If you are going to get this camera your takeaway should be to get the adapter if you own existing Canon lenses, but if you don’t you’ll find the 18-55mm to be a good starter lens in terms of both size and performance (and especially battery life).
Good Lenses + Patience = Sometimes Good Results
If you are prepared to read the manual for this camera and learn how to use it properly, it will reward you when you match it to the right lens. It’s also quiet handy to point on the touch screen LCD to quickly pick your AF point (like the T4i offers), but you must be careful as grabbing this small camera body can also result in accidentally relocating the AF point – A LOT.
Bookshelf Testing did include the 70-200mm
If you are frequent reader and are looking for my bookshelf test shots, you can find an assortment with three lenses at http://www.ronmartinsen.com/canon/eosm/e52365dee. As usual for non DSLR’s these are all in-camera JPEG’s all shot the same way. Touch to focus made it hard to get the same level of accuracy as I get with my other cameras tested, and it seemed easy for the meter to want to over expose by 1 stop.
Overall I felt that ISO performance up to ISO 1600 was excellent, but even 3200 was good. 6400 under the right conditions was tolerable and 12,800 was usable but not suitable for printing above 4x6 prints.
For those wondering about RAW’s, see my other articles as to why I don’t include them. Yes, I do have the RAW’s and will make them available on demand for personal use only if you give me a free location to drop them. However, the delta of difference is the same in the RAW’s vs JPEG’s.
I’m no videographer, but overall I found that with a good lens and decent light the video quality was very good. This is no camcorder though so expect DSLR like performance. The STM lenses do allow for near silent zooming and auto focus and the built-in audio was on par with DSLR’s.
Real World Sample Shots
Click here to see my full gallery of real world sample shots. These are the in-camera JPEG’s with zero post processing. With exception of the bookcase shots, all were taken handheld and where possible in the automatic modes to test the camera – not the photographer.
Be sure to look at the filenames to see which lens was used. Blurry or focus miss shots were included to point out shortcomings of focusing by touch or using the auto modes.
Bokeh freaks – yes, it’s possible – even here where I was riding at 70mph on a rough road <g>
f/4 @ 58 mm (24-105mm), 1/500, ISO 100, AWB, No Flash
High ISO performance was good, and seemed superior to the T4i, 60D and 7D
f/4 @ 105mm (24-105mm), 1/50, ISO 6400, AWB, No Flash
This doesn’t appear to be a lame G1X with interchange lenses as color depth seems to be better
f/5 @ 42mm (18-55mm), 1/80, ISO 160, No Flash, AWB
Despite its size, this is no point and shoot. Just like a DSLR can burn you, so will this camera.
Sadly, I found it’s slow AF – even with good lenses to be problematic.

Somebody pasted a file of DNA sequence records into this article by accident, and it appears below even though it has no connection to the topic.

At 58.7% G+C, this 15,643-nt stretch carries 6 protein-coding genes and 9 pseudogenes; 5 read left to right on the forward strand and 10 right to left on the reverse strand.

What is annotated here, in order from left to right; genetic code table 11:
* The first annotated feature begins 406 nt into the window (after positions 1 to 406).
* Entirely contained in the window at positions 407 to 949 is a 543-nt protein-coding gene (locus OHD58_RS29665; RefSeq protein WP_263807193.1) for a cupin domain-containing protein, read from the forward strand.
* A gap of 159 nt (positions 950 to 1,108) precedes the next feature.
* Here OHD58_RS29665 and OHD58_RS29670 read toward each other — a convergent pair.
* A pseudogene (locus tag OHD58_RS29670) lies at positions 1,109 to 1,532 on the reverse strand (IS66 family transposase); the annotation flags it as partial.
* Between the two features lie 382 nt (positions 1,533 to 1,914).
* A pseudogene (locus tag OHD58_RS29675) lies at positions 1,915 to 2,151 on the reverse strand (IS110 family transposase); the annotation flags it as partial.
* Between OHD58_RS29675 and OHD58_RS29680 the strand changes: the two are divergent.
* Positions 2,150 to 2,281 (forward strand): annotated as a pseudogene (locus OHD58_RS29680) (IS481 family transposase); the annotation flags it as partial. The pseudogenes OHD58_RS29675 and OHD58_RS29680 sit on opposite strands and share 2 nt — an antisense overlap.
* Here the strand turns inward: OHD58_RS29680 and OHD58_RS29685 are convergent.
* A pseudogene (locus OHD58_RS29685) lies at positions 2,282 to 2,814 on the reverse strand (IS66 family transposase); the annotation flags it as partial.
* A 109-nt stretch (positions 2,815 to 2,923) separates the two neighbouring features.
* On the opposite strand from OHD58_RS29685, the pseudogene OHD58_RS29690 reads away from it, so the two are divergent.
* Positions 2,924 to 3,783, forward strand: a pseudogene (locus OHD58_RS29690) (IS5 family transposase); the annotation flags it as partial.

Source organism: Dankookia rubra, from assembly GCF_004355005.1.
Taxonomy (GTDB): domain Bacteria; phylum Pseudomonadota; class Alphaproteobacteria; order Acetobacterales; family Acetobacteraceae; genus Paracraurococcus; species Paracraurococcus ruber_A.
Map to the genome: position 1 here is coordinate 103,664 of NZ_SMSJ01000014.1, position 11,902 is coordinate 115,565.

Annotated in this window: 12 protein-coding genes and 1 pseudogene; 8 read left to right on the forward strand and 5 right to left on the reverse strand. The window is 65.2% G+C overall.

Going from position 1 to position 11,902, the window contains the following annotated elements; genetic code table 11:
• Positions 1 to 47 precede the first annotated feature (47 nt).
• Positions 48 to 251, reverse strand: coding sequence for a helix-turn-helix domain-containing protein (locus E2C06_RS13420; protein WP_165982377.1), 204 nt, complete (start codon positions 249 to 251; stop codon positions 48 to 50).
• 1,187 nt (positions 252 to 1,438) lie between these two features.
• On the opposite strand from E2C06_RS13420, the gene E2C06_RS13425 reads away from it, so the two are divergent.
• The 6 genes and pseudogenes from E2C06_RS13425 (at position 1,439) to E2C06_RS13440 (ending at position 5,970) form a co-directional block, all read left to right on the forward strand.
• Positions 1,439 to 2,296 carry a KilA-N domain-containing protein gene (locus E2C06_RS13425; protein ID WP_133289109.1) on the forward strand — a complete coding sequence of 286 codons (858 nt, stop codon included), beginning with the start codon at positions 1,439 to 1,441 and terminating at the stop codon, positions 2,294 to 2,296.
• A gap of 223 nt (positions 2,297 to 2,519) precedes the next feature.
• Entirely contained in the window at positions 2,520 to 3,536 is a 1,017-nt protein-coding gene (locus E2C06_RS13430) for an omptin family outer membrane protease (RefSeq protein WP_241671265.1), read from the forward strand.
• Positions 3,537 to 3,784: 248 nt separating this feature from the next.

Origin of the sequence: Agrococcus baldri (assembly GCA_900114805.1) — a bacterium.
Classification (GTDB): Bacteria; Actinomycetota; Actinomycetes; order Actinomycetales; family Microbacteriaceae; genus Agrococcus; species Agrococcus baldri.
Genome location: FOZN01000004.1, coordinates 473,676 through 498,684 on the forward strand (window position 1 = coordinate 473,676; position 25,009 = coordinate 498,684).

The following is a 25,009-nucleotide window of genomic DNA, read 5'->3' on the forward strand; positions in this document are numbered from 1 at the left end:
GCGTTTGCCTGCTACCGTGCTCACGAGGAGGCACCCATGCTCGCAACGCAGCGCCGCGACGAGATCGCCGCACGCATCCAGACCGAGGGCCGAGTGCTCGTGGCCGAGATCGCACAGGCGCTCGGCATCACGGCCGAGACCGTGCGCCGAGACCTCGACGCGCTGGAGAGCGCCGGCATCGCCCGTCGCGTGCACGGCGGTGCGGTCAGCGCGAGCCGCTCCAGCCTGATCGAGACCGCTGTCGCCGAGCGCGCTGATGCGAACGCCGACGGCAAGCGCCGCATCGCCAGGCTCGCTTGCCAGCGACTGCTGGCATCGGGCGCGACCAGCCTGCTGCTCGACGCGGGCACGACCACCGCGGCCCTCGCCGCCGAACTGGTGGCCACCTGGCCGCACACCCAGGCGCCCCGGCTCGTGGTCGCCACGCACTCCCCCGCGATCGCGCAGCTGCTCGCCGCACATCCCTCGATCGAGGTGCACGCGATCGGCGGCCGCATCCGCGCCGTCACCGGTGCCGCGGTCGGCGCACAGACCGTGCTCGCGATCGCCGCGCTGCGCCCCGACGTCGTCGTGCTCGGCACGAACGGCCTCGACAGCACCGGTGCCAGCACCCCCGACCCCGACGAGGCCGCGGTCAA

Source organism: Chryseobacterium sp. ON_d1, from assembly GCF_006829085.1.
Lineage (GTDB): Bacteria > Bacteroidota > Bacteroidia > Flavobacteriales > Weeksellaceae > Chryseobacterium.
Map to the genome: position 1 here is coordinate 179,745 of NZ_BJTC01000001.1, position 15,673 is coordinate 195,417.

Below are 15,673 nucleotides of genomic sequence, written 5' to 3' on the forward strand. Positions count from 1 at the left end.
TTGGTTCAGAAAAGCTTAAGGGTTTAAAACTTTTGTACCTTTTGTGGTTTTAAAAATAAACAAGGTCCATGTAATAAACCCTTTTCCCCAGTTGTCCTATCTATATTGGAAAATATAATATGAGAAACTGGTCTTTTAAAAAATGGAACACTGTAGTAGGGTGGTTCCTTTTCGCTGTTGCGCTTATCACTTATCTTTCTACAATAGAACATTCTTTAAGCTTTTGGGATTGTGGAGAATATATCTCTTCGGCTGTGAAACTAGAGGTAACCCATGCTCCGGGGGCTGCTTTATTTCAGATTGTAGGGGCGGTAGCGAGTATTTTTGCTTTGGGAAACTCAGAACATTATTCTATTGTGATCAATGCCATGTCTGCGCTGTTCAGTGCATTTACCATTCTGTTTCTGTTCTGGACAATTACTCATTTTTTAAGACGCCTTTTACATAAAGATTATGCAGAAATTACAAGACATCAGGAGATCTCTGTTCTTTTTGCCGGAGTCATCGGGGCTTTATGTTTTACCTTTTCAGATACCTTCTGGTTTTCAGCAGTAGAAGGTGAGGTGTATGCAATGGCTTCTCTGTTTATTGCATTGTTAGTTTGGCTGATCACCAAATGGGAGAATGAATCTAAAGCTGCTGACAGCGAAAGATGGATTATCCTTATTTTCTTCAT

Unless you went to Manual mode, I found moving people to be impossible in all AF modes
External flash is required, yet painfully difficult to use in all but 0EV ETTL
f/4 @ 25mm (18-55mm), 1/60, ISO 1600, 600EX-RT Flash
Mouse over to see the ISO 4000 no flash version
I preferred the Shade White Balance over Vivid Mode (mouse over)
f/4 @ 45 mm (24-105mm), 1/80, ISO 160, No Flash
Putting a 24-105mm lens and a 600EX-RT on this body just feels stupid, and its touch screen makes it so easy to accidentally reposition the focus point that it becomes a real challenge to use this camera. This coupled with the reality that you have to go on a mission to change many camera settings made this a very unenjoyable camera to use, despite it’s decent image quality. This means you are then forced to either live without a flash or use the lame and bulky 90EX Flash and a EOS-M lens which would probably be bashed if that caliber lens were sold for a real DSLR.
In the end, I’d rather have a Sony NEX-7 which offers a built-in flash and superior physical controls as well as almost all of the benefits of the EOS M. I applaud Canon for trying to compete in the new interchangeable lens compact camera segment, but honestly this is almost as bad as the abysmal Nikon 1 V1. Canon and Nikon are the kings of the DSLR’s, but it seems that the small camera makers (i.e., Fujifilm, Panasonic, Sony and Olympus) still own this space.
If you are a parent or pet owner, I DO NOT recommend that you get this camera. It will frustrate you to no end as its too cumbersome to set the camera to the settings you need to get the shot (and even if you do, many settings are lost when the power goes off automatically). The touch to focus is also impossible for a child and the shutter lag makes the face tracking nearly useless (see the blurry photos at Tokyo Steakhouse in my gallery).
Where To Buy
If you are a die hard Canon person who has just gotta have one of these, and you appreciated my honesty then please support this blog by using my links when ordering. Empty your cart and click the links below to give me credit for your referral:
- Canon EOS M
- Canon EF-M 18-55mm f/3.5-5.6 IS STM Lens
- Canon EF/EF-S lens adapter
- Canon EOS-M 90EX Flash
Other articles you might enjoy…
- BlackRapid SnapR Camera Bag + Sling Strap (a nice camera bag choice for this camera)
- Gary Fong Flip Cage – A handy compact tripod for this camera
- Olympus OM-D E-M5 (with 2 lenses)
- Sony NEX-7 (which I prefer over the full-frame compact Sony DSC-RX1)
- Fujifilm XPro-1
- Canon G1X vs G12 vs Fujifilm X10
- Canon G15 vs s110 vs G12
- Which camera should I buy?
- Things You Need AFTER You Buy Your New Camera - Must Have Photography Accessories
B&H loaned this camera and two lenses to me for the purpose of this review. If you make a purchase using links found in this article, I may make a commission.